If you've been charged with a DUI, your Department of Motor Vehicles (DMV) will suspend or revoke your driver's license. However, you have a right to an administrative hearing on the matter. Typically, the administrative hearing will be scheduled at a local DMV office or over the phone. While a DUI charge usually results in some sort of driving restriction, you may be able to get a restricted license.
Preparing for a DMV Hearing
Successfully defending one’s drivers license at hearing the requires thoughtful preparation. Such preparation begins by reading the notice of proposed suspension or revocation, as well as any traffic citations referenced in the hearing notice.
When attending the DMV hearing, the hearing officer will be expecting the driver to explain the citations on their record. Of course, the hearing officer might also understand that a driver may be unaccustomed to advocating in such a environment. But effective advocacy is more than merely saying that the loss of one’s license would be unfair. Instead, a person should show how they rely on their driver’s license. For instance, a letter from an employer that says how a person needs a license to get around in a company vehicle as a required part of their job can be an effective piece of evidence. If the DMV is inclined to revoke a person’s drivers license, a possible hardship could convince the DMV to grant a limited driver’s license, sometimes known as a “Cinderella license”.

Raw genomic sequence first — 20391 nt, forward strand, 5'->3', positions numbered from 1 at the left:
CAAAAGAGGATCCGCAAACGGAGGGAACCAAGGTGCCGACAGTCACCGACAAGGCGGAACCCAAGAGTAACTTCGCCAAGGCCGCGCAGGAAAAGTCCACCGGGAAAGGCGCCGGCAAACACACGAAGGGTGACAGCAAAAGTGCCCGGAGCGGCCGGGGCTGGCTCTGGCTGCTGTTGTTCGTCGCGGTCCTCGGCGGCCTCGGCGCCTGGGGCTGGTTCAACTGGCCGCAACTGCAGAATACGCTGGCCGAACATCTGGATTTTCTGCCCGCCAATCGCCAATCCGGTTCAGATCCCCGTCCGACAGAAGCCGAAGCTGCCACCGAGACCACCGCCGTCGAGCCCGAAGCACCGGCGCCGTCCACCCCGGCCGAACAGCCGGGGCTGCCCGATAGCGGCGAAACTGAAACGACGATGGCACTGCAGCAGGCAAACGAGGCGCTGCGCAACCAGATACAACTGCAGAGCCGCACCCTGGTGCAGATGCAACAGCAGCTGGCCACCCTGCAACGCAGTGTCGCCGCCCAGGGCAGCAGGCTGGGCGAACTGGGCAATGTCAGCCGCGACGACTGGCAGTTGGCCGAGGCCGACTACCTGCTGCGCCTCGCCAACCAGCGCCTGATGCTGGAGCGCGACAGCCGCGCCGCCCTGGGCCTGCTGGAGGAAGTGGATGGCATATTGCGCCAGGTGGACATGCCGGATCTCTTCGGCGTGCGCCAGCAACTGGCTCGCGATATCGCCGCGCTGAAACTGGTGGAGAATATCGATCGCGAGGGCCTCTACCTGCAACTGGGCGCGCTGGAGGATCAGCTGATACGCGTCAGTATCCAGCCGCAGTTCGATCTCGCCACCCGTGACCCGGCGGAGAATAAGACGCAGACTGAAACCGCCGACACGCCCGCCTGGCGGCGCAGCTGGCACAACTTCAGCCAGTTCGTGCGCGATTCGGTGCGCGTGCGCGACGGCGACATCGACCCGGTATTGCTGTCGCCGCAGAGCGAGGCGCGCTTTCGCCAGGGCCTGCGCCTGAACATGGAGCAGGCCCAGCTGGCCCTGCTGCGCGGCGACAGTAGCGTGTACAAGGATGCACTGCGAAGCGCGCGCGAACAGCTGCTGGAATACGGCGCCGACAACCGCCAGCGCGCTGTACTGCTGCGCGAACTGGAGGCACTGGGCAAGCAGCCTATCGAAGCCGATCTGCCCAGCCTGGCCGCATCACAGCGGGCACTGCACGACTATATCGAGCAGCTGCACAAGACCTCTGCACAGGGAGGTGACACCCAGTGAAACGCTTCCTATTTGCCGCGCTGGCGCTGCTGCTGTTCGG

After the hearing, the hearing officer will make a decision and send a copy to the driver. If the driver loses at the hearing stage, many jurisdictions allow some further form of review. For instance, in Massachusetts, a person can appeal the hearing officer’s decision by filing an appeal with the Board of Appeals.
The Role of Legal Counsel
Because a driver’s license is important for getting around, such as for a job or school, the loss of a person’s driver’s license, even if only temporary, is a very serious matter. At a DMV hearing, a person can certainly advocate for themselves, but hiring a qualified attorney can be very helpful. A lawyer with experience in DMV advocacy will know how to emphasize the key facts and the necessary law of that jurisdiction at a hearing. In so doing, a lawyer can improve the chances of a motorist keeping or regaining his or her license.